Various stakeholders launch signature drive for passage-A A +A
Wednesday, July 2, 2014
CIVIL society groups nationwide are putting more pressure on the Aquino administration to pass the Freedom of Information (FOI) Bill in a bid to promote transparency in government transactions and data.
In a “Tayo na para sa FOI” forum, members of the academe, student groups, media, law groups and nongovernmental organizations (NGOs) yesterday simultaneously signed a petition urging President Benigno Aquino III and House Speaker Feliciano Belmonte Jr. to “exercise leadership and act decisively to pass the FOI Bill.”
Members of the Right to Know, Right Now (R2KRN) Coalition also launched a coordinated campaign at the University of the Philippines in Manila.
“We need a law that will give life to the right of citizens to request and be given access to government information beyond what government chooses to disclose proactively,” said R2KRN co-convenor Nepomuceno Malaluan in a statement.
The Senate passed on third and final reading Senate Bill 1733, or the People’s Freedom of Information Act of 2013, last March.
The bill, if enacted into law, intends to give the public easier access to information from government agencies.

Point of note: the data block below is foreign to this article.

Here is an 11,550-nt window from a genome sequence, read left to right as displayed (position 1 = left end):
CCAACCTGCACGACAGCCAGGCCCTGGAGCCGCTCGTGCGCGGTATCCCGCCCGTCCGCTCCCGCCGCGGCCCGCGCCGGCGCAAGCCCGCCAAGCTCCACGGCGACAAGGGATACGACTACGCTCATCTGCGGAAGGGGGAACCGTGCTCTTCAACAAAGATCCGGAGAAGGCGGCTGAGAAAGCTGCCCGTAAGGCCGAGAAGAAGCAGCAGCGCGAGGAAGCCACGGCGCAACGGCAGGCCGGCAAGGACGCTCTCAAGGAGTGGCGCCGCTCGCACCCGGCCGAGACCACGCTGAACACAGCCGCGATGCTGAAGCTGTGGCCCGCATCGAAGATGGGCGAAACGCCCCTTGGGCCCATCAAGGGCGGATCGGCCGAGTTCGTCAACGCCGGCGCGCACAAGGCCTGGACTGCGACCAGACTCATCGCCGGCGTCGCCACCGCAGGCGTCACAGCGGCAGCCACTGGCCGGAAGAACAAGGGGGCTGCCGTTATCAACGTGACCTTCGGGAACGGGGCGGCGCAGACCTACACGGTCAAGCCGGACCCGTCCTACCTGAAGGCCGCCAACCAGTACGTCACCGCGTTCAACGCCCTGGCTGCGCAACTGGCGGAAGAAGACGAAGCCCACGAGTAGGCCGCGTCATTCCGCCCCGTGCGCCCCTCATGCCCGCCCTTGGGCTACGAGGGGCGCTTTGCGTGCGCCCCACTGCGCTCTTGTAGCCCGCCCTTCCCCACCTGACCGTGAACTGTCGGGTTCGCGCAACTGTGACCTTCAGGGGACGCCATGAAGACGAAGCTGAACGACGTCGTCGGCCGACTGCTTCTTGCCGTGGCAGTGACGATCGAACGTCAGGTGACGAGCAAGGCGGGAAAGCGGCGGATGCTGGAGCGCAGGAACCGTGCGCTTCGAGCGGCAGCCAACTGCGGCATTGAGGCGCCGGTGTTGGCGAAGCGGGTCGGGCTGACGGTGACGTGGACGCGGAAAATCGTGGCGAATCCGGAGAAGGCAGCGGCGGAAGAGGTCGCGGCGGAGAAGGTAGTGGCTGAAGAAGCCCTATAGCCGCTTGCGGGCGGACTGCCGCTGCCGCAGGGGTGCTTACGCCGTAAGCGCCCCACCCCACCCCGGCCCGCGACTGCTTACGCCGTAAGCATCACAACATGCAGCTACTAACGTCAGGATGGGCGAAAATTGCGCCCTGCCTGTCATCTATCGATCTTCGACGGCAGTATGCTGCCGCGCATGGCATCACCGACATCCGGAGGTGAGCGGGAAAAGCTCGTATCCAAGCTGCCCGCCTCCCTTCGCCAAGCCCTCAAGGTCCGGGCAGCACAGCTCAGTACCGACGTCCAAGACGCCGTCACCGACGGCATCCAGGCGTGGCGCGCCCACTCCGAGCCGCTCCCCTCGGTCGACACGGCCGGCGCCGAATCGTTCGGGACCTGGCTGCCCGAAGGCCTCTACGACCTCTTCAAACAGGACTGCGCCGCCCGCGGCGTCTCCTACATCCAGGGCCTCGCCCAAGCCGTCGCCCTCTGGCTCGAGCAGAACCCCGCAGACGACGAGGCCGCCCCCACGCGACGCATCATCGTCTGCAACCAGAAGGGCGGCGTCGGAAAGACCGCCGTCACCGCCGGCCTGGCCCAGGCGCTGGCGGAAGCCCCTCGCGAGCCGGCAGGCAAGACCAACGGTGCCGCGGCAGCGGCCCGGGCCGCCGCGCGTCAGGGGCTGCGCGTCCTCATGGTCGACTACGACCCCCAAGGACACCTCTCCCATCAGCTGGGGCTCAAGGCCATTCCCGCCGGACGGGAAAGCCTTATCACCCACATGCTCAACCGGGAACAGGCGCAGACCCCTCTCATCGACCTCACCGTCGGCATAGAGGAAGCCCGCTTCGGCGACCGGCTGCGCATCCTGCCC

It is also supposed to define more clearly the limits to the right of access to information to prevent arbitrary denial of access.
But the FOI bill has stalled in the committee level of the House of Representatives since the Senate counterpart of the bill failed to pass in Congress.
Pressure on P-Noy
In the statement, R2KRN’s Malaluan said President Aquino won on a platform of transparency and clean government, thus “gave us high hopes that the time for the realization of an FOI law has come.”
But with only a little more than two years remaining in Aquino’s term, Malaluan said the FOI Bill remains pending at the Congress’ committee level.
“An FOI law responds to this by clarifying the scope of and exceptions to available information by providing the definite procedure for requesting and being given access to information and by imposing administrative or criminal liability for the violation of a citizen’s right to information,” he said.
The petition will be sent to the President and Belmonte a week before the President’s State of the Nation Address this month.
Mhafe del Mundo, of the Caucus of Development NGO Networks, said the public should put pressure on the Aquino administration to sign the bill into law.
“In our own ways, big or small, we can cause the passage of the FOI bill,” she told participants of the forum.
Lawyer Rose Versoza, who is also a member of the Cebu Media Legal Aid, said the passage of the bill will benefit not just journalists, but also ordinary citizens.
If signed into law, the bill will also provide “clear, uniform, and speedy procedure” for access to information, including a quick and certain period of compliance.
It also provides the government agencies’ manner of making and responding to requests for access to information—except when they threaten national security or when their release will compromise anti-crime operations.
Information may also be held if its release will endanger the safety of a protected source, witness, law enforcement or military officer.
Published in the Sun.Star Cebu newspaper on July 02, 2014.